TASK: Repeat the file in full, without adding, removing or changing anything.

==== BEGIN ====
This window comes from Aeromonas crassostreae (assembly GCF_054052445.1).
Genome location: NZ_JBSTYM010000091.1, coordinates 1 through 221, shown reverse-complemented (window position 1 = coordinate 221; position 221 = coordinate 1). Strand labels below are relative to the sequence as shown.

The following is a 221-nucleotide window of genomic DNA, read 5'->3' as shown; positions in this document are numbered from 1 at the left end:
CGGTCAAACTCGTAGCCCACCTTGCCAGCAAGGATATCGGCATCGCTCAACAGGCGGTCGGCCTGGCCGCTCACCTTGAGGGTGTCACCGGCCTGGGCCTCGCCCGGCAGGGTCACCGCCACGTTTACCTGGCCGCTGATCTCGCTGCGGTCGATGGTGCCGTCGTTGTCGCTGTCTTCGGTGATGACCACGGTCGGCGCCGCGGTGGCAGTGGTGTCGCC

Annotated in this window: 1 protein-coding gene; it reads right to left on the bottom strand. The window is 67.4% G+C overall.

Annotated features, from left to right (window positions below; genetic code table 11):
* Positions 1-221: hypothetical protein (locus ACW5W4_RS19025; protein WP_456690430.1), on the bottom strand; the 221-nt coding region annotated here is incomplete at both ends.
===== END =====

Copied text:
This window comes from Aeromonas crassostreae (assembly GCF_054052445.1).
Genome location: NZ_JBSTYM010000091.1, coordinates 1 through 221, shown reverse-complemented (window position 1 = coordinate 221; position 221 = coordinate 1). Strand labels below are relative to the sequence as shown.

The following is a 221-nucleotide window of genomic DNA, read 5'->3' as shown; positions in this document are numbered from 1 at the left end:
CGGTCAAACTCGTAGCCCACCTTGCCAGCAAGGATATCGGCATCGCTCAACAGGCGGTCGGCCTGGCCGCTCACCTTGAGGGTGTCACCGGCCTGGGCCTCGCCCGGCAGGGTCACCGCCACGTTTACCTGGCCGCTGATCTCGCTGCGGTCGATGGTGCCGTCGTTGTCGCTGTCTTCGGTGATGACCACGGTCGGCGCCGCGGTGGCAGTGGTGTCGCC

Annotated in this window: 1 protein-coding gene; it reads right to left on the bottom strand. The window is 67.4% G+C overall.

Annotated features, from left to right (window positions below; genetic code table 11):
* Positions 1-221: hypothetical protein (locus ACW5W4_RS19025; protein WP_456690430.1), on the bottom strand; the 221-nt coding region annotated here is incomplete at both ends.